We exited this beautiful passage and crawled back into our stream canyon to follow the air. At this point, the canyon follows the straight-line path and direction of its neighbor passages, as a part of this master joint set. The canyon tightens up, leaving a 12" by 18" tunnel up towards the ceiling, with 10' of narrow, terrifying canyon reaching down below. With no way to go at the bottom, the top was our only way forward. This crawl was certainly too narrow to turn around in, and the canyon below with the crumbling rock walls and floor made it especially dangerous.

I reluctantly volunteered to go in, on the condition that Brian follow me. We started in, pulling our bodies with our fingers and pushing with our toes. The canyon in the floor kept sucking in feet and kneepads, the passage was so narrow that I couldn't turn my head or put my arms back at my side. I crawled for perhaps 50' in the hopes of finding a slightly wider spot, but the passage maintained its torturous dimensions. I shined my StenLight forward and saw nothing but blackness far ahead -- if this passage parallels the larger joint-controlled passages to the side, it could stretch for hundreds and hundreds of feet. More than a bit spooked by the confinement and the thought that a rescue this deep into the cave would be nearly impossible, I decided that I would not go any further. We started the arduous task of backing out, pulling with toes and ankles, pushing with fingertips attached to helpless outstretched arms. It was a long, tiring haul back to passage of kneeling height.

Disappointed with this failure, we opted to survey for a bit in the large, dry passages. We took some time to eat and rest, changed into warmer clothes, and surveyed some nice long shots. Due to how physically exhausted we were, along with time constraints, we surveyed only about 250', leaving many hundreds of feet more to be surveyed and explored in this network of passages. These tall canyons could lead us to a more promising upper or lower level, or they could somehow bypass the nasty canyon crawl that kept us from following the Druid Winds.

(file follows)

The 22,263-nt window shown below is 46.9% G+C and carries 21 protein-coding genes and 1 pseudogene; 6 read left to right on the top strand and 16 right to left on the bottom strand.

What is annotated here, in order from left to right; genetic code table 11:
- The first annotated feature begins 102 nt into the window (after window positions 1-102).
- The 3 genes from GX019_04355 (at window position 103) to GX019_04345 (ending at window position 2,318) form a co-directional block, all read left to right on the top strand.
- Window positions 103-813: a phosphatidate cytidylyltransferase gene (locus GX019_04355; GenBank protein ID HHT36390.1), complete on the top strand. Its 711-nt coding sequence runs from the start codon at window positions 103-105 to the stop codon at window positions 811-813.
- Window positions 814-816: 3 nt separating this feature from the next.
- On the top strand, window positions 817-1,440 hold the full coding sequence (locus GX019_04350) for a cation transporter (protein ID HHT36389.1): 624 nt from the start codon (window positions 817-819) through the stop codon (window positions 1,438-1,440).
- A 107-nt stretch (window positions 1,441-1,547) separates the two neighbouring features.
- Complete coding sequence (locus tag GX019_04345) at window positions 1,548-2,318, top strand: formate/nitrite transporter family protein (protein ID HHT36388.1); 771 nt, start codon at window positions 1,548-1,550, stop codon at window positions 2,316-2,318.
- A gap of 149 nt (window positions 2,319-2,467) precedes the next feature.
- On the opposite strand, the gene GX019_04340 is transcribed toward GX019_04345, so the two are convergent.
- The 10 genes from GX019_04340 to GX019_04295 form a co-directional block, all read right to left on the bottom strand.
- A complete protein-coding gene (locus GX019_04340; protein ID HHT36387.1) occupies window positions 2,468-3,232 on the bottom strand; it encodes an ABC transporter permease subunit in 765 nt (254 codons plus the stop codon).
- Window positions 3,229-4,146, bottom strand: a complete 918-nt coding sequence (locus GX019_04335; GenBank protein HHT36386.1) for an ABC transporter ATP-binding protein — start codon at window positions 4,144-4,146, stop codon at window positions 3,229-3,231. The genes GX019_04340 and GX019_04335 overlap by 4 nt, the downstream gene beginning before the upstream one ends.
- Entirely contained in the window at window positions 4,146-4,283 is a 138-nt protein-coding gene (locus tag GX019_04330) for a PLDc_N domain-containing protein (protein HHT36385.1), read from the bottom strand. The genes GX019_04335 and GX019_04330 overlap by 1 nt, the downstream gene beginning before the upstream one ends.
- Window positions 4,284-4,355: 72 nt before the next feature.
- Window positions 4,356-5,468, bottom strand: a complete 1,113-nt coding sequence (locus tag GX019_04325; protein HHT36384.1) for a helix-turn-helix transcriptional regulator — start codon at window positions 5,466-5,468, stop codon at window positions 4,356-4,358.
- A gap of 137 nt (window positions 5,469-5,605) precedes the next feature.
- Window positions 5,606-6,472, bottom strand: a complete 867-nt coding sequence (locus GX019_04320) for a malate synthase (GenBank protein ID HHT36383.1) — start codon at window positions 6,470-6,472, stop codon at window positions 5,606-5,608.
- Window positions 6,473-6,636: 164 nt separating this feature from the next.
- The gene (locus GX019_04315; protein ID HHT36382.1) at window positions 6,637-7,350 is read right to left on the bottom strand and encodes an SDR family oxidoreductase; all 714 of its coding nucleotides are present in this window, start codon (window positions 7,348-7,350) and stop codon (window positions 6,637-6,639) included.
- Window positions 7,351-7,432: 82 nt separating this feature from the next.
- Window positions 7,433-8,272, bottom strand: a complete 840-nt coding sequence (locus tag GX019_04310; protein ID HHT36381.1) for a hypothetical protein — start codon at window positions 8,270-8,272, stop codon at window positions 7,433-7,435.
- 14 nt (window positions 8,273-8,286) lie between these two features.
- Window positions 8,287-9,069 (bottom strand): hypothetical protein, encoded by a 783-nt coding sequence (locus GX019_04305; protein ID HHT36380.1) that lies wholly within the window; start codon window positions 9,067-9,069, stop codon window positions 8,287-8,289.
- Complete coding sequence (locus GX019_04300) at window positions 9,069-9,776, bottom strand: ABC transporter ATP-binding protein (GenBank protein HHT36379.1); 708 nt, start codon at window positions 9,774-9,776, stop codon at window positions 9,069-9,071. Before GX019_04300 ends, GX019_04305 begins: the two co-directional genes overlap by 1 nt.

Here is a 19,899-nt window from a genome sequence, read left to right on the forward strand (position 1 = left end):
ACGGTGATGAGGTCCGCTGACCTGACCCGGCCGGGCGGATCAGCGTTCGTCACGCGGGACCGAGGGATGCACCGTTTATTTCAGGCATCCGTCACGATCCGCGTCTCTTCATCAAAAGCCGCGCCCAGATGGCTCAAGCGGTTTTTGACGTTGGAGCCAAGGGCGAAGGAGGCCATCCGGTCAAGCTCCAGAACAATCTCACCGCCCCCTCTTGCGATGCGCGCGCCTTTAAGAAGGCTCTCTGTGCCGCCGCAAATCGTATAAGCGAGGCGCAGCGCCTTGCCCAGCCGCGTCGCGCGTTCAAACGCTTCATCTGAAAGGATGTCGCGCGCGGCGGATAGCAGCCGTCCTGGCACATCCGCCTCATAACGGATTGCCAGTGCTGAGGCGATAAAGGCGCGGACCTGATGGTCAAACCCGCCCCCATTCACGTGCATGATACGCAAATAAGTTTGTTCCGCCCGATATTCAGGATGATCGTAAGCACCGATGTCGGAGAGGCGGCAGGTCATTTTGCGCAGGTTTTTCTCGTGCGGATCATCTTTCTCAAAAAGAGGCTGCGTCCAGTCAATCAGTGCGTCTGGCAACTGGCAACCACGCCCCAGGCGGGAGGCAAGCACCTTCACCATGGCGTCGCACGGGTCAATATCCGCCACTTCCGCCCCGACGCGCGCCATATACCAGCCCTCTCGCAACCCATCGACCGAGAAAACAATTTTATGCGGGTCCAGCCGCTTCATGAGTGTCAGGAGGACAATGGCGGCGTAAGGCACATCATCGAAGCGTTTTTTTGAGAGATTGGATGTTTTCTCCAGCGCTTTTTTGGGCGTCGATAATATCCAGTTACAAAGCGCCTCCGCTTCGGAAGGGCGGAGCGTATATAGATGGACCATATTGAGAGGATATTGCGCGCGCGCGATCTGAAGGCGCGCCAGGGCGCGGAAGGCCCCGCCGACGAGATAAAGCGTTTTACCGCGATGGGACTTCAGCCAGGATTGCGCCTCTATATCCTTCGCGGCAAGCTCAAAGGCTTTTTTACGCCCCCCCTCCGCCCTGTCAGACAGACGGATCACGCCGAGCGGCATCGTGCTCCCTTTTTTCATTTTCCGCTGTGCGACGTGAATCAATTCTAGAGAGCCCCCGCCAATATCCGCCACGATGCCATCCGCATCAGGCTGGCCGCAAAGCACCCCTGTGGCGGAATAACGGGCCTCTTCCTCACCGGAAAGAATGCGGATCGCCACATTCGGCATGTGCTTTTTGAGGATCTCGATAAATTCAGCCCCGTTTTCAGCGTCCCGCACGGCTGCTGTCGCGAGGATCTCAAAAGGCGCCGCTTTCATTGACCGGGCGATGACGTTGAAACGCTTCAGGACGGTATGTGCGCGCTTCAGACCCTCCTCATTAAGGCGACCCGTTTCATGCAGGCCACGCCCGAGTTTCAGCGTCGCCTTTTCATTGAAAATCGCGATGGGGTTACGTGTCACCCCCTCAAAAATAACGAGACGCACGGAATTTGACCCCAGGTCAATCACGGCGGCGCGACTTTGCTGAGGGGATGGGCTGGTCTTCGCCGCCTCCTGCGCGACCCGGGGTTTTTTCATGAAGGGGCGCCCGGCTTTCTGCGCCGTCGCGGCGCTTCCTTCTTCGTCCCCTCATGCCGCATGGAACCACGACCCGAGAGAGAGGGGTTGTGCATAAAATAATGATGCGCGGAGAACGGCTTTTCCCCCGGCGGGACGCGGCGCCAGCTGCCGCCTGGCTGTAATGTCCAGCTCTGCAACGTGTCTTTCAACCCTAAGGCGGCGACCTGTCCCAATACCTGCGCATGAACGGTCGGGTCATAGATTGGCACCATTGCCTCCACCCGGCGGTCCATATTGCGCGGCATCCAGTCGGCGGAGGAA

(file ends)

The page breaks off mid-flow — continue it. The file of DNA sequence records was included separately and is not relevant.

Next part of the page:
On the way out, we no longer cared about trying to stay dry. We barreled out of the cave at record speed while the cave did its best to slow us down. We reached the surface one hour and forty-five brutal minutes later, but New Years Day Cave had the last laugh. The Druid Spirits were especially tough on Jason, his cave suit was literally ripped in half, StenLight was out, his carbide lamp working only in fits. My suit was torn in the shoulders, legs, and knees. All of us were physically beat, we were soaking wet and coated from head to toe with mud, and the temperature outside was in the upper 30°'s. We still had to hike up and out of the Cheat Canyon.

To say that the trip was exhausting would be an understatement. We were in cave for about 11 hours, New Years Day Cave time; this probably equates to days in "lesser" caves. The Druid connection eluded us again, NYDC proved to be every bit as horrid as it has in the past, and everyone involved was ready to swear off caving for good... but we know that next time will be different.

All photos by Brian Masney